This brings me to the third gift: the gift of an embalming spice named myrrh. The gift of myrrh prophesies that the real power, the real kingship and priesthood of Jesus would be revealed in his death. The Wise Men are traditionally thought to be followers of Magus known as Magi, the word from which we get “Magic” or “Magicians.” Less like magicians than Zoroastrian astronomers, scientists or priests, the Magi were the type of people who would have recognized that the words “hocus pocus” came from a misunderstanding of the words “Hoc es meus corpus” (“This is my body”), said every time a priest lifts the consecrated bread. For them, myrrh represented the power that came from the self-giving of Jesus in his life and in his death . . . and the resulting forgiveness of our sins. The gift of myrrh shows that we who follow Christ can also follow his example and transform death into life.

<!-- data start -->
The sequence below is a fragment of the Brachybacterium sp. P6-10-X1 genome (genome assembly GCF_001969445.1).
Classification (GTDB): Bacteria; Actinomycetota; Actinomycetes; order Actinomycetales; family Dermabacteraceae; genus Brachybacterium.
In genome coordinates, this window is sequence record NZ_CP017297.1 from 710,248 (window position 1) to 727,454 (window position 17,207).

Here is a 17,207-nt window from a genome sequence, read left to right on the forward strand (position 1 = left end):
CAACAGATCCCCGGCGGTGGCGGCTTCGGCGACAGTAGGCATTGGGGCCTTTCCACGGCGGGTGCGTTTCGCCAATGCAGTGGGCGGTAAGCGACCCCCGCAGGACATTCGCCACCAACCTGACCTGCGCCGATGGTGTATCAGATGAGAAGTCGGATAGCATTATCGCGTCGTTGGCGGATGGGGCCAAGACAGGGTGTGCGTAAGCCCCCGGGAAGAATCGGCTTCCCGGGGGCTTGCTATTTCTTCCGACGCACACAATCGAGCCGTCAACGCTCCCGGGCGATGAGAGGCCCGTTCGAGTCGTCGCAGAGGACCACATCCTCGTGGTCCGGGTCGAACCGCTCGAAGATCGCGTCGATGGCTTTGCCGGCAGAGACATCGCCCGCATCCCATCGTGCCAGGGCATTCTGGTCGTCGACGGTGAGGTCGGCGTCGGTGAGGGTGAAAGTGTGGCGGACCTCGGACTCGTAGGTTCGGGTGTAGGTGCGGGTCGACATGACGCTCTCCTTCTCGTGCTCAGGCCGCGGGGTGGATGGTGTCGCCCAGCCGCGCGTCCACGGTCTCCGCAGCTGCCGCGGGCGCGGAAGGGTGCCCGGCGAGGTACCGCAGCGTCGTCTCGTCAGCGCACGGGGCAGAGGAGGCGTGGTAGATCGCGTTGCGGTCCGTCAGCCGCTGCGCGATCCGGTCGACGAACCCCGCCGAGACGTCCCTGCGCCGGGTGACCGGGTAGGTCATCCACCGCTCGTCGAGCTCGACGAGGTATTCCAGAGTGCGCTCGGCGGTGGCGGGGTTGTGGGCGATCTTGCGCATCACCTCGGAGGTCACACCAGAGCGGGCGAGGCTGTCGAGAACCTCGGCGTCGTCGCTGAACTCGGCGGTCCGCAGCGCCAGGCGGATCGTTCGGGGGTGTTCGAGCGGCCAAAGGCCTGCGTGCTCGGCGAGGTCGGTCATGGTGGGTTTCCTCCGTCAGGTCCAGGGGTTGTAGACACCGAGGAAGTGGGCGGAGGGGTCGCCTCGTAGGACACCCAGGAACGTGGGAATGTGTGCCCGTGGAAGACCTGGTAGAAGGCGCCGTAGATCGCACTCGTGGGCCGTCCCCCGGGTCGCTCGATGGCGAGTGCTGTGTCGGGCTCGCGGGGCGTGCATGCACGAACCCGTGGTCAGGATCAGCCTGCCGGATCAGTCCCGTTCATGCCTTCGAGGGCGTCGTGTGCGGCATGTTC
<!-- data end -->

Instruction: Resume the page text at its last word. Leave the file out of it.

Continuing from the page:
In the end, the gifts aren’t as important as the people who brought them, people from outside the comfort zone of many of Jesus’ original followers. I’ll never forget a few Christmas Eve’s ago, when someone looked out at a church full of strangers, leaned over to me and said, “Who are all these people?” The unfamiliar faces made her uneasy. I think she felt a little threatened and perhaps annoyed by the people who she did not know who filled her church and who did not know the traditions she valued so deeply. As understandable as her feelings might be, the story of the wise men shows that it is precisely the strangers we need to listen to. The story of the wise men shows us that in this time of change, the future of our church may come from people outside our comfort zone… and outside our walls. With their presents, the wise men showed the first Christians who Jesus was and what they need to do to follow him. With their presence, they showed what Jesus’ church would be. With that Epiphany, they showed that something new, truly new, had just begun.